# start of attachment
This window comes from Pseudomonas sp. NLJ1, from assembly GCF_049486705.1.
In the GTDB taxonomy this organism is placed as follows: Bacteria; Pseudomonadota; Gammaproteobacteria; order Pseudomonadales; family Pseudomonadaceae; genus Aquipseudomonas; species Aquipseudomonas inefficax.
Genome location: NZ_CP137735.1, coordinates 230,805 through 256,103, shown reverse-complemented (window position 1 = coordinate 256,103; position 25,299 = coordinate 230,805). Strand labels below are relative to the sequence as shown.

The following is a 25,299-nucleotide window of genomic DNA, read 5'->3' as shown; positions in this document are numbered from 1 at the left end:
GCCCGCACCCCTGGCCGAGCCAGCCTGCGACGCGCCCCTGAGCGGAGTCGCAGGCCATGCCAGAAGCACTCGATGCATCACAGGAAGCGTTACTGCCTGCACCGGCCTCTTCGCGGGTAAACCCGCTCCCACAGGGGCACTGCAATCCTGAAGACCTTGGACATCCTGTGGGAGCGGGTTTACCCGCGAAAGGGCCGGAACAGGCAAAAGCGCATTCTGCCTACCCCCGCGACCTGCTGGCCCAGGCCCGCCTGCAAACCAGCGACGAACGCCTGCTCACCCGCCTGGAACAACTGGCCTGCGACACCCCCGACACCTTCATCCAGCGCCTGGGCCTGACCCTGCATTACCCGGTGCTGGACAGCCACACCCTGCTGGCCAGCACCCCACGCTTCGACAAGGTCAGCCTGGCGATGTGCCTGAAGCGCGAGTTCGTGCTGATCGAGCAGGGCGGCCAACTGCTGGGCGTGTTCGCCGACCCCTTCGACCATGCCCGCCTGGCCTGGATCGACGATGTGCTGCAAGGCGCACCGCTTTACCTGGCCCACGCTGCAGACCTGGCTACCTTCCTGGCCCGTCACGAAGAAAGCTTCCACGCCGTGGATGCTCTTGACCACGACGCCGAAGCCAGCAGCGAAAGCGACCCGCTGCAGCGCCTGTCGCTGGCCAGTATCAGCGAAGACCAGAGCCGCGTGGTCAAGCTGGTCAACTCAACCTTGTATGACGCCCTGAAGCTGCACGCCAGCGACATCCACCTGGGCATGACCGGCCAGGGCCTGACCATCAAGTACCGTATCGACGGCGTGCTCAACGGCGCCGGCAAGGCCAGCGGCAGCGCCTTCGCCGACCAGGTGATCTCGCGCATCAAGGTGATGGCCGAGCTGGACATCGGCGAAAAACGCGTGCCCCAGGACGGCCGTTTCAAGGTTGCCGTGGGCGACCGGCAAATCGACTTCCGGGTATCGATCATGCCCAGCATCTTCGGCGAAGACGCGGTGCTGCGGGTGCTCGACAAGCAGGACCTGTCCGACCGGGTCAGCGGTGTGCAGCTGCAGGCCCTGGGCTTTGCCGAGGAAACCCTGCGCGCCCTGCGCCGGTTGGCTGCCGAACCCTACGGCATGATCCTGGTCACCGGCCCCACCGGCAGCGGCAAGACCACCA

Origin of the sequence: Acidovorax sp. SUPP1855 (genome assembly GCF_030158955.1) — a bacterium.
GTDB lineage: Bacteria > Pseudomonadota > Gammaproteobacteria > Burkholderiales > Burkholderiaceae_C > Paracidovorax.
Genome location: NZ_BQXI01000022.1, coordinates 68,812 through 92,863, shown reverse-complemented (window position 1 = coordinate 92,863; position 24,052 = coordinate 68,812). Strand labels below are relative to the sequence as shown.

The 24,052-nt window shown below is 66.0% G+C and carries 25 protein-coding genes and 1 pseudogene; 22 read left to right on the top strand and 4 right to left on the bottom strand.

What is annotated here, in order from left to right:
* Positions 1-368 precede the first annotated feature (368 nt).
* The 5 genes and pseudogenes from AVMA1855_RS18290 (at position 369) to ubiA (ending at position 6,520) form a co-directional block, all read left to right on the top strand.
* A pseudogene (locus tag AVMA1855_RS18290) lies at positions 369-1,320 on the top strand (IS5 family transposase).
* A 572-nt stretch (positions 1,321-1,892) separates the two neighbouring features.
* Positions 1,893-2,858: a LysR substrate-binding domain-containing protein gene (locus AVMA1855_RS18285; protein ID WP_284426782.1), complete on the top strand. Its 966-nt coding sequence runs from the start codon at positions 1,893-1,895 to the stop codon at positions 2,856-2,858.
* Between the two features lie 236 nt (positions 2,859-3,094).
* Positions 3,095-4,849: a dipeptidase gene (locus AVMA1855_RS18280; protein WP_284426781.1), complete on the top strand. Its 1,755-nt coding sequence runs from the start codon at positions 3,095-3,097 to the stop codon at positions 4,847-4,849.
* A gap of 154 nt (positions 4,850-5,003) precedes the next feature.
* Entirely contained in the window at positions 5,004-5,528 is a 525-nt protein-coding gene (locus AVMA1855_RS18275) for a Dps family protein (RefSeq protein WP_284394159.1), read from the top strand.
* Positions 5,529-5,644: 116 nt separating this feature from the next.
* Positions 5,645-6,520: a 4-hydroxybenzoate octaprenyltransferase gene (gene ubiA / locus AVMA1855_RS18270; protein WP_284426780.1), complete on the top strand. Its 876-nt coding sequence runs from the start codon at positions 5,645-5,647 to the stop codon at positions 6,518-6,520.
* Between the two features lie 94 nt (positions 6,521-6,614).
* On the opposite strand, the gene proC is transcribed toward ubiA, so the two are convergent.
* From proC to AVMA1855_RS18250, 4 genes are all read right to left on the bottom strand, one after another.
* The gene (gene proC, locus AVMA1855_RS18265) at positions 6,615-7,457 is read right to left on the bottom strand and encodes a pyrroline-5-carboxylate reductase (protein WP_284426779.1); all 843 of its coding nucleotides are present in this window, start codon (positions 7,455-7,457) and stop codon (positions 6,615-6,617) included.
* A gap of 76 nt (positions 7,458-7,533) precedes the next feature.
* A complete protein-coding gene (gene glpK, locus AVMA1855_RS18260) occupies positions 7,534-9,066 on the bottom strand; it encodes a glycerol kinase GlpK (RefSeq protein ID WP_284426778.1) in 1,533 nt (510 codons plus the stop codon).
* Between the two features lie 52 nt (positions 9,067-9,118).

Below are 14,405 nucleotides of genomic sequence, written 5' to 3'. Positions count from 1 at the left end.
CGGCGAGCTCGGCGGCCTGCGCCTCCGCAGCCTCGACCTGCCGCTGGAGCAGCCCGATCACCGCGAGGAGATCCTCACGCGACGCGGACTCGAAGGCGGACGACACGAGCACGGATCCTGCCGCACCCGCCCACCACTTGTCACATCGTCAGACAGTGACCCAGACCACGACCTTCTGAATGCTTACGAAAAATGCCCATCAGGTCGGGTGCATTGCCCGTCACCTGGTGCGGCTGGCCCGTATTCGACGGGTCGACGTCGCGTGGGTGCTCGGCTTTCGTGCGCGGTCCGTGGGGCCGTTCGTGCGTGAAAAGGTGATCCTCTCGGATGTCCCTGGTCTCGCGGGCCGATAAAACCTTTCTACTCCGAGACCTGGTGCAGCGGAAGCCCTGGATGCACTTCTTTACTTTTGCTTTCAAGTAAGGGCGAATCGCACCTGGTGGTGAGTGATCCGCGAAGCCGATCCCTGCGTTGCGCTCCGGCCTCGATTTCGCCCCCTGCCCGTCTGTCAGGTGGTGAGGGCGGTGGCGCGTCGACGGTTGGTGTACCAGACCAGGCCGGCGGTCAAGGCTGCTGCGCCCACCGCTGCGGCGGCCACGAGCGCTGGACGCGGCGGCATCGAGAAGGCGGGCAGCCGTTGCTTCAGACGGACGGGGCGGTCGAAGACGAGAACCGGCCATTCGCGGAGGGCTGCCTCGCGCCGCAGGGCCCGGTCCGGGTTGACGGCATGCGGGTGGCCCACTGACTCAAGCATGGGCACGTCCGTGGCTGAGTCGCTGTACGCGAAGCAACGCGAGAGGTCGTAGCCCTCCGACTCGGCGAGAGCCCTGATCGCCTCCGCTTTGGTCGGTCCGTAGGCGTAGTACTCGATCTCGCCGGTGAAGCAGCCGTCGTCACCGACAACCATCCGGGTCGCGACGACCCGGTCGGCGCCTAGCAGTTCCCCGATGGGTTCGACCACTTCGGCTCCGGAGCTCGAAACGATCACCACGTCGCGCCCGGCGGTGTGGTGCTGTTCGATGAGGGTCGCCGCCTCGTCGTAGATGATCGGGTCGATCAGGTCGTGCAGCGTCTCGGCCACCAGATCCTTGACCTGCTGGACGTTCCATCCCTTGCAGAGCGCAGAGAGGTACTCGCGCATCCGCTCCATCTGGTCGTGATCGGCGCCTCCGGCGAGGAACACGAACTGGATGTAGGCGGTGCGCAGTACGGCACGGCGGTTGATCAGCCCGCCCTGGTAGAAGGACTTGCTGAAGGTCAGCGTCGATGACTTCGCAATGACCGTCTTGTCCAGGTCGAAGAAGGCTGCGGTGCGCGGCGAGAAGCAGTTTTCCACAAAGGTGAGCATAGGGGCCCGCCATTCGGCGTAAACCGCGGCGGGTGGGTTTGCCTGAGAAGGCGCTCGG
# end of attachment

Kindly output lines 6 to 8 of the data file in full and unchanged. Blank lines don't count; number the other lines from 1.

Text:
Origin of the sequence: Acidovorax sp. SUPP1855 (genome assembly GCF_030158955.1) — a bacterium.
GTDB lineage: Bacteria > Pseudomonadota > Gammaproteobacteria > Burkholderiales > Burkholderiaceae_C > Paracidovorax.
Genome location: NZ_BQXI01000022.1, coordinates 68,812 through 92,863, shown reverse-complemented (window position 1 = coordinate 92,863; position 24,052 = coordinate 68,812). Strand labels below are relative to the sequence as shown.